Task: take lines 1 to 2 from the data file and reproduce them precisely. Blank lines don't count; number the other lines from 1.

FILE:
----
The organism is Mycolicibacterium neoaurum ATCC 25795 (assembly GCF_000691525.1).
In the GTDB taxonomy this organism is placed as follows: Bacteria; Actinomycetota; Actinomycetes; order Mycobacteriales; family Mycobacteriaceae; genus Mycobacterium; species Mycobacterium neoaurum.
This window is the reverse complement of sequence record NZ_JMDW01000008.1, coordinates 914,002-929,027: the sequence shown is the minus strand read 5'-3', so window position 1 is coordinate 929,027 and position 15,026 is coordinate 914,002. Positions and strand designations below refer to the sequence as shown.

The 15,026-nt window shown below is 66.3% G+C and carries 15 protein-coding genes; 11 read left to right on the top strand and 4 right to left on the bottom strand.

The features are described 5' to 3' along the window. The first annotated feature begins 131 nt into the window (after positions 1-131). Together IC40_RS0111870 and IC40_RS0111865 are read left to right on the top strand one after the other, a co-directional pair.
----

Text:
The organism is Mycolicibacterium neoaurum ATCC 25795 (assembly GCF_000691525.1).
In the GTDB taxonomy this organism is placed as follows: Bacteria; Actinomycetota; Actinomycetes; order Mycobacteriales; family Mycobacteriaceae; genus Mycobacterium; species Mycobacterium neoaurum.